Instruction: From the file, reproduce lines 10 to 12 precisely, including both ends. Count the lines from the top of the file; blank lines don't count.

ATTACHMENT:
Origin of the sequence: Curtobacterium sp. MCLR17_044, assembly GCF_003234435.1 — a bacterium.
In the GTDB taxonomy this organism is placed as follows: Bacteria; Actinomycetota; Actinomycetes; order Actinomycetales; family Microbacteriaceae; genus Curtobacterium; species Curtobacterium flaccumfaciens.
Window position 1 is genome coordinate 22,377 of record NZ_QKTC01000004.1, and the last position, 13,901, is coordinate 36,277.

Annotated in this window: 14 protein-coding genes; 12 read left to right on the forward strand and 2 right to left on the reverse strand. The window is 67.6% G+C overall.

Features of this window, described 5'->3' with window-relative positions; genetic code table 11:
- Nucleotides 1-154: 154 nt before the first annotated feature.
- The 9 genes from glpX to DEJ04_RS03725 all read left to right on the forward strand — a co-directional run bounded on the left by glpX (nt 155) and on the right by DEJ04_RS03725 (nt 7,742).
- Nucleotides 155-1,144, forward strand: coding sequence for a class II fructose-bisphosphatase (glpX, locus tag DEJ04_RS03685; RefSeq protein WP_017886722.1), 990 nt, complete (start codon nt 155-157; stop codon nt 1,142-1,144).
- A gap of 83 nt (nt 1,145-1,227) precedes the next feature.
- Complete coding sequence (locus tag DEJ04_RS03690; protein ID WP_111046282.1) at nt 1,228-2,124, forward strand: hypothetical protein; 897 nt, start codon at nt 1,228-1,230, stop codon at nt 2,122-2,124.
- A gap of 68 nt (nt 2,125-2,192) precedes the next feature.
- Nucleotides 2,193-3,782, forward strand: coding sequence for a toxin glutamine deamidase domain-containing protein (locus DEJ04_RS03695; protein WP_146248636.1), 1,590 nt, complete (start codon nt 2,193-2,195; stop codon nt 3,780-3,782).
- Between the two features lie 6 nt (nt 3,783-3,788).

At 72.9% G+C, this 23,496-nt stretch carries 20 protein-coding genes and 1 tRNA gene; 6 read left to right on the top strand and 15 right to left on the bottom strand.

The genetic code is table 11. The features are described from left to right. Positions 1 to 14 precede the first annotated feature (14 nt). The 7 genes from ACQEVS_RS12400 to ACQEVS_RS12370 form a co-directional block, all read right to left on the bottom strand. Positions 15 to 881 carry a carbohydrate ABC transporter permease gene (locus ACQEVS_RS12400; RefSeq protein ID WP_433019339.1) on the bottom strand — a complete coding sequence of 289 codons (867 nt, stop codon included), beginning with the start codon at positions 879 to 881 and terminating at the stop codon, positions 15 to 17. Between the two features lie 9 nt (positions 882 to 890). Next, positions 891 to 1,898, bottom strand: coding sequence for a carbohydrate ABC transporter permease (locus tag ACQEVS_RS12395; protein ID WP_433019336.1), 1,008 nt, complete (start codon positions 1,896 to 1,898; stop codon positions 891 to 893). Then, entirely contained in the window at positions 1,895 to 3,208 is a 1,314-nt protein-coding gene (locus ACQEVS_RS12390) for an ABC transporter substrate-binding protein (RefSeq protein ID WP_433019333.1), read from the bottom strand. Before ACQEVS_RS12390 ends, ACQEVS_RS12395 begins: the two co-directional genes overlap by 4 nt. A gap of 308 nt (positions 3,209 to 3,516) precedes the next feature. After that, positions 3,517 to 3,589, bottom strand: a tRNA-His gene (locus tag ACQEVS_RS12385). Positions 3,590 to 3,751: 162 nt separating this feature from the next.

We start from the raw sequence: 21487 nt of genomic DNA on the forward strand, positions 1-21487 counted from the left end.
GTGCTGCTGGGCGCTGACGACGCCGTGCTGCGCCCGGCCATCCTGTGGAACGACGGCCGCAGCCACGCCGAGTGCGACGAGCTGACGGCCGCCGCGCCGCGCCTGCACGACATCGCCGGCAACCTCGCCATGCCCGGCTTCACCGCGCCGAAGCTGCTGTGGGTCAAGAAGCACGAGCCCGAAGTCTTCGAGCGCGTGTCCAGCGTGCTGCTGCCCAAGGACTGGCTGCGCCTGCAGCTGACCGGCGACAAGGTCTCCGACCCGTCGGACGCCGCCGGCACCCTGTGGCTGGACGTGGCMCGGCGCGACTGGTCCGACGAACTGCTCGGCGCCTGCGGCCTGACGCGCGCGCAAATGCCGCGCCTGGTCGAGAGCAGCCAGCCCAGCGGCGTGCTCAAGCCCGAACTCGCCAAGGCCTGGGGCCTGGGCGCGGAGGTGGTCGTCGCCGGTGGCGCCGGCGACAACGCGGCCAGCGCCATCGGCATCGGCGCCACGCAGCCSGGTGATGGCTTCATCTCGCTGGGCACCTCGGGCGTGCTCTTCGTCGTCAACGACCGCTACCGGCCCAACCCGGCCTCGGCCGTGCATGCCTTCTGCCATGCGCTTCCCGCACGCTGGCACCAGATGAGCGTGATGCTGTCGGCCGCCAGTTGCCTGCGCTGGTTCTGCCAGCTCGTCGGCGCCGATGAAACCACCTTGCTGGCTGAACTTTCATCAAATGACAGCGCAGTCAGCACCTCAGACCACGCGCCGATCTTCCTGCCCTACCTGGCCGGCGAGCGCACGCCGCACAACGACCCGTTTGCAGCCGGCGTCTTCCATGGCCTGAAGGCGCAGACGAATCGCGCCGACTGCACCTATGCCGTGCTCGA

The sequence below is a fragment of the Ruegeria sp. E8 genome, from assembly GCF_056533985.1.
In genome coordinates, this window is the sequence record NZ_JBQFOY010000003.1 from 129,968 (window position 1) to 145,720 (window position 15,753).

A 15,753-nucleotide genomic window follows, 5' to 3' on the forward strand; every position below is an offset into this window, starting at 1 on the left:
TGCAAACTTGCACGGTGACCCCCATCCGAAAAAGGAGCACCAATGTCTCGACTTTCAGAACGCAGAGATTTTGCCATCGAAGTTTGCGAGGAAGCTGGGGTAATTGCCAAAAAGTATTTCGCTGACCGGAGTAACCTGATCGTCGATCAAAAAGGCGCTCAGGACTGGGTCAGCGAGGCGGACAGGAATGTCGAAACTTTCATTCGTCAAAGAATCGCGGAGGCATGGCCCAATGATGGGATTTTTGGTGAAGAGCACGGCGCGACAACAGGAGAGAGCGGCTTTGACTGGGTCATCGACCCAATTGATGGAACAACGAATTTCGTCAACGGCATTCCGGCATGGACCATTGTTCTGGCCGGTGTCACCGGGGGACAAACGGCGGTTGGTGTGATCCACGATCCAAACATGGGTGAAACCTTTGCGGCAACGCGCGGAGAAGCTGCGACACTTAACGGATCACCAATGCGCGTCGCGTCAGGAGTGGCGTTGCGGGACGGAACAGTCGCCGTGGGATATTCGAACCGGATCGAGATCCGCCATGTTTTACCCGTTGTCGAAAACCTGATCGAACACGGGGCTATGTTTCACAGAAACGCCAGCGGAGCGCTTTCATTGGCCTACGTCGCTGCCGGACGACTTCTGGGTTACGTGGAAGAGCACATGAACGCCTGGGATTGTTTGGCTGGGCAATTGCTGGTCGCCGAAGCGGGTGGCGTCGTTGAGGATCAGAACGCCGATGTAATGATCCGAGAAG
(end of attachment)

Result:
- Complete coding sequence (locus tag DEJ04_RS03690; protein ID WP_111046282.1) at nt 1,228-2,124, forward strand: hypothetical protein; 897 nt, start codon at nt 1,228-1,230, stop codon at nt 2,122-2,124.
- A gap of 68 nt (nt 2,125-2,192) precedes the next feature.
- Nucleotides 2,193-3,782, forward strand: coding sequence for a toxin glutamine deamidase domain-containing protein (locus DEJ04_RS03695; protein WP_146248636.1), 1,590 nt, complete (start codon nt 2,193-2,195; stop codon nt 3,780-3,782).